September 18, 2019

Course spotlight: Design and Development

Design and Development is a concentration course in the MS Hospitality Industry Studies, focusing on the hotel development process. Professor Simon Turner tells us more about it in this story.

What is your background? 

Since graduating with a Hotel Administration degree in 1983, I have spent my career in the hospitality industry, as a senior executive and board member of public and private hospitality enterprises. Over the years I have guest lectured frequently at Cornell University, Columbia University and New York University. Starting in 2015, I began to more actively teach students enrolled in the Tisch Center of Hospitality. Throughout my career, I have had the benefit of great teachers and mentors who generously shared their experiences and wisdom. By teaching, I hope to “pay it forward” to the next generation of leaders in the field of global hospitality.

I served as President of Global Development and a member of the Senior Leadership Team at Starwood Hotels & Resorts Worldwide, Inc., one of the largest hotel and leisure companies in the world until its merger with Marriott International Inc. Prior to Starwood, I was a principal at Hotel Capital Advisers, Inc., an international hotel investment advisory and asset management firm where I oversaw asset and corporate hospitality investments and served as a director of both Four Seasons Hotels, Inc. and Fairmont Hotels International. Prior to this, I was an investment banker at Salomon Brothers, focusing exclusively on the hospitality sector and prior to this as a consultant at Pannell Kerr Forster, a hospitality advisory firm. I previously served as a director of ClubCorp Holdings, Inc., a leading owner-operator of private golf and country clubs and private business clubs in North America. I currently serve on the board of Carey Watermark Investors 1, a non-traded hotel investment REIT and my private company advisory board service has companies in hospitality technology, hotel management, alternative/experiential lodging, and real estate securities investment.

At the Tisch Center, you teach the Design and Development. What are the objectives of the course? 

This course examines the phases of a hotel development project from conceptualization to completion. In simple terms, we start with identifying and evaluating a piece of land for hotel development and then review the various steps that need to be completed to take that piece of raw land and create a hotel ready to accept its first guest. Along the way we review such items as: members and roles of the development team, zoning and building codes, market and economic feasibility analysis, design and construction, selecting a hotel brand, construction costs, financing and finally pre-opening planning. We cover a lot of topics with a goal of having students develop an overall level of familiarity with the development and design process.  Throughout the semester, through projects and presentations I build in opportunities for students to focus in on specific areas where they may have a particularly high level of interest.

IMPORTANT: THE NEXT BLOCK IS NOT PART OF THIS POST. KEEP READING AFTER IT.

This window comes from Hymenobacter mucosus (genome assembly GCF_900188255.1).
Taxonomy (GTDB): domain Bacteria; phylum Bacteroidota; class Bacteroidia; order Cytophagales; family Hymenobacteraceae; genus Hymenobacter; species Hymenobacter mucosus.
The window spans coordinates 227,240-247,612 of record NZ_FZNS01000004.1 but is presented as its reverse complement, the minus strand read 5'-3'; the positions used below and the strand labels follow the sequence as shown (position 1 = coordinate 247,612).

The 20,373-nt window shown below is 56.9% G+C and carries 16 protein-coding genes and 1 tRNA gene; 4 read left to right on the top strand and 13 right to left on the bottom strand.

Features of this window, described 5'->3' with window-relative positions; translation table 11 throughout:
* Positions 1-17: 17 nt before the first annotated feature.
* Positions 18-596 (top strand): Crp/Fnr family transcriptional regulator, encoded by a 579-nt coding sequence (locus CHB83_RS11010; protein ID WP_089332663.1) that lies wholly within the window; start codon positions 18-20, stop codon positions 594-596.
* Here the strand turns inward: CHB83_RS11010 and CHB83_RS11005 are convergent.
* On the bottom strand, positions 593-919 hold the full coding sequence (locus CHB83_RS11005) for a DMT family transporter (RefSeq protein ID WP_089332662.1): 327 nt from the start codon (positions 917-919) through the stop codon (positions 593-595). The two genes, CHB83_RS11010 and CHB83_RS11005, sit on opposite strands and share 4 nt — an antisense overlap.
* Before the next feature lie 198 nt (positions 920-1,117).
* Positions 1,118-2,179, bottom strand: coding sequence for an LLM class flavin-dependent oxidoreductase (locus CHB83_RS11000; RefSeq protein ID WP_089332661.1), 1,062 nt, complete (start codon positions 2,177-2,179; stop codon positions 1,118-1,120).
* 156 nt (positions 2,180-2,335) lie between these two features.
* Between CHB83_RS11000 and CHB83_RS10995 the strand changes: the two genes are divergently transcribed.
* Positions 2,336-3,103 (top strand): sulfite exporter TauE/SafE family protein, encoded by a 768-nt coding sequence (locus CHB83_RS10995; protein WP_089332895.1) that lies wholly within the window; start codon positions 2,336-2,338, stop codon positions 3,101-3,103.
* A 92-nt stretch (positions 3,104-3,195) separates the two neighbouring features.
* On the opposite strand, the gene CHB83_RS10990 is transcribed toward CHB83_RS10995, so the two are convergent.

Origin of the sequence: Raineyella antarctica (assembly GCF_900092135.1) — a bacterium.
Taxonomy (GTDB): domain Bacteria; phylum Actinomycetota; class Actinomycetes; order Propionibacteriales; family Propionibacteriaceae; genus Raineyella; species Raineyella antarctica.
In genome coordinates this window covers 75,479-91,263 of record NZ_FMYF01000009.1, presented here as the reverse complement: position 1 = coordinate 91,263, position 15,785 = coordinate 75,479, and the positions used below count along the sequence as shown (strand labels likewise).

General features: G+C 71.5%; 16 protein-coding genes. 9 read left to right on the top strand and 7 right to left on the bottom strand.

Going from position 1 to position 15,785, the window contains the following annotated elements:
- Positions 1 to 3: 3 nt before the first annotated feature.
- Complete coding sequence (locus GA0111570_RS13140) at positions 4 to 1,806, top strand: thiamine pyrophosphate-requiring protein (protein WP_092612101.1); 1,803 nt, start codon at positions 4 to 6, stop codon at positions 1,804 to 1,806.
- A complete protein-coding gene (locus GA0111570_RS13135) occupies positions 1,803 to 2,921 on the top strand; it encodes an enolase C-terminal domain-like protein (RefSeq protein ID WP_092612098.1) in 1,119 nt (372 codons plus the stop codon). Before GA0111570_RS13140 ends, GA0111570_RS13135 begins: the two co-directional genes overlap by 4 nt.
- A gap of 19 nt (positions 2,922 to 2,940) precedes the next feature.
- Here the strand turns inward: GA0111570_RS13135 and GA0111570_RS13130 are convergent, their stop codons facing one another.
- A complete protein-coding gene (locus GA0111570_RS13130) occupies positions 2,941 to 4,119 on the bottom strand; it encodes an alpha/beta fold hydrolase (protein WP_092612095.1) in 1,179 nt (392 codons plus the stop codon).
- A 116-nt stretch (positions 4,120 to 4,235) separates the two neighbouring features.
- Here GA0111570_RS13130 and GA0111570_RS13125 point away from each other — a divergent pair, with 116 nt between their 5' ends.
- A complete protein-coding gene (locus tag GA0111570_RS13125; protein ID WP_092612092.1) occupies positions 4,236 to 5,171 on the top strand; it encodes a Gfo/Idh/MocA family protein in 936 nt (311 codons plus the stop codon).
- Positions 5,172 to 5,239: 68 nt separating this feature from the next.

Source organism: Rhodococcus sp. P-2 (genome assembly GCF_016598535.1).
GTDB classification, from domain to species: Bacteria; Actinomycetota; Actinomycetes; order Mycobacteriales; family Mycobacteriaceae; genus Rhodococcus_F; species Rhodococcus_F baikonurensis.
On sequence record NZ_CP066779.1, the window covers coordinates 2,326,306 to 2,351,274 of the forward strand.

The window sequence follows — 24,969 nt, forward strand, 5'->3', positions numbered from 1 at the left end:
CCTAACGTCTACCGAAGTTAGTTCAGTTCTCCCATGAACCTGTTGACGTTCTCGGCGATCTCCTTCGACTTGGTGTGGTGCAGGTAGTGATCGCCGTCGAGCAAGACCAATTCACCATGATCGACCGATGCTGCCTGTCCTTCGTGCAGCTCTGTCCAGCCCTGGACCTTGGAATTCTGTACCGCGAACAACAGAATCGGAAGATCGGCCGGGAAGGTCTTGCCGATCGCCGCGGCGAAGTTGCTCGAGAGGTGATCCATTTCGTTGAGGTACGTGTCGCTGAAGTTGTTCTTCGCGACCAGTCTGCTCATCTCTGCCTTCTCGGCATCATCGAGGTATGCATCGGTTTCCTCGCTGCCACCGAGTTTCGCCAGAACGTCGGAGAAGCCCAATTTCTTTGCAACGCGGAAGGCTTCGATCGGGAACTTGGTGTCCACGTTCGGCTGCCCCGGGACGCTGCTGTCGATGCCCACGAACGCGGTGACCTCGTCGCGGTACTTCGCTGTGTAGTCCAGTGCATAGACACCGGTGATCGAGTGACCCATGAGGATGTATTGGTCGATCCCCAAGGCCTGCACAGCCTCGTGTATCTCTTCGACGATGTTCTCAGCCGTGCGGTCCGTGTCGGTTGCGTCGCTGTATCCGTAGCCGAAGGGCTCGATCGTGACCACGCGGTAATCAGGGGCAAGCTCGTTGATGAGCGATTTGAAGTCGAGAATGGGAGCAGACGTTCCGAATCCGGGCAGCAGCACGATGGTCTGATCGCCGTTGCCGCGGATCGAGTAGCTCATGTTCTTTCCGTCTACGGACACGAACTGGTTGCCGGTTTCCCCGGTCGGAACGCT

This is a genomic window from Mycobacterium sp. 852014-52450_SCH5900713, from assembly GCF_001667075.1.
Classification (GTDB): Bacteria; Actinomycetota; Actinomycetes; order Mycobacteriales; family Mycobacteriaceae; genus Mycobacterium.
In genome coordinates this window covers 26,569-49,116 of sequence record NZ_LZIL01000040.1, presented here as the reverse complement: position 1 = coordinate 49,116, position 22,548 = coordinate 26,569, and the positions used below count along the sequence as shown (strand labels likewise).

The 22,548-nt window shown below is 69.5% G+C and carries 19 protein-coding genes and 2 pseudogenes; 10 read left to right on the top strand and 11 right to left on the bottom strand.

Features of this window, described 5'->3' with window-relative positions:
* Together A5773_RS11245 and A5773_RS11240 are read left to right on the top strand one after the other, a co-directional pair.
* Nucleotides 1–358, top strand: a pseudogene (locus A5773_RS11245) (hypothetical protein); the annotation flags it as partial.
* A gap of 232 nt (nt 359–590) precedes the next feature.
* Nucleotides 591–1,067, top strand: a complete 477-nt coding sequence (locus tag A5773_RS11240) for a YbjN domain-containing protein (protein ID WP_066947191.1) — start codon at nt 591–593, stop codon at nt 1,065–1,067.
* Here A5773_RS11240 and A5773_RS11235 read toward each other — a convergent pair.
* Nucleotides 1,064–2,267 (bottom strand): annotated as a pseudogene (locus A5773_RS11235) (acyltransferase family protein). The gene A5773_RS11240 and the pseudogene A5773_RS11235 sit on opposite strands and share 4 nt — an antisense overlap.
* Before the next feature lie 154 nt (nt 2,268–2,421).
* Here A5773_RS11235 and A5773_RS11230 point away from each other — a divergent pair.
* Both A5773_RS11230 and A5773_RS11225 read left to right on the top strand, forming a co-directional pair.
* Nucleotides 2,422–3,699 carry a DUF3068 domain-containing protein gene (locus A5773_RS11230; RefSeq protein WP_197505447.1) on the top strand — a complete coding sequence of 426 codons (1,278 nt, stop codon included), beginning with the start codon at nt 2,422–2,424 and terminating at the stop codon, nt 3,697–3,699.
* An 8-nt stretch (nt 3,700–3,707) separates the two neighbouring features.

Why are you interested in this specific topic? 

The role of hotel developer requires having an understanding of almost every aspect of the hotel business and awareness of how these aspects overlap and interrelate. A hotel developer must be well-versed in “left-brain” analytical skills/topics like real estate construction, finance, legal as well as “right-brain” creative aspects like design, marketing, strategy, hiring, etc. It is the need to be able to employ both sides of one’s brain that makes this area of the hotel business so appealing to me.

What sort of impact do you hope to have on your students through this course?

My teaching style is very interactive. I believe that the students are there to learn from me. Additionally, in every class, I learn something from them. In a highly interactive classroom discussion, students can learn from each other. I try to tee up each class with academic materials that introduce each topic and then use the time when we are together in the classroom to bring the material to life with actual examples from my career or current events. My goal is to ensure that students get the essential academic foundation in each topic and apply that foundation to actual examples of projects or actual industry situations.

Each semester we always tour a NYC hotel. Last year that tour was of the Citizen M Bowery which is significant that it was constructed using a modular construction technique, a relatively new technique for high-rise hotels. Having the students see the actual physical product and be able to interact with one of the corporate executives responsible for the project is always impactful. 

Is there anything else you’d like to share?

My background is in the global industry and I’ve had the benefit of working on hotels around the world. My classes are filled with students from every corner of the globe and they each have a “local” perspective on individual markets, hotels, trends, and companies. Being able to have a global perspective in the classroom provided by students enriches the conversation and enhances learning. After all, the business that we are studying is truly a global industry with cross-border flows of people (both guests and employees), brands and capital at the core of what drives the sector.

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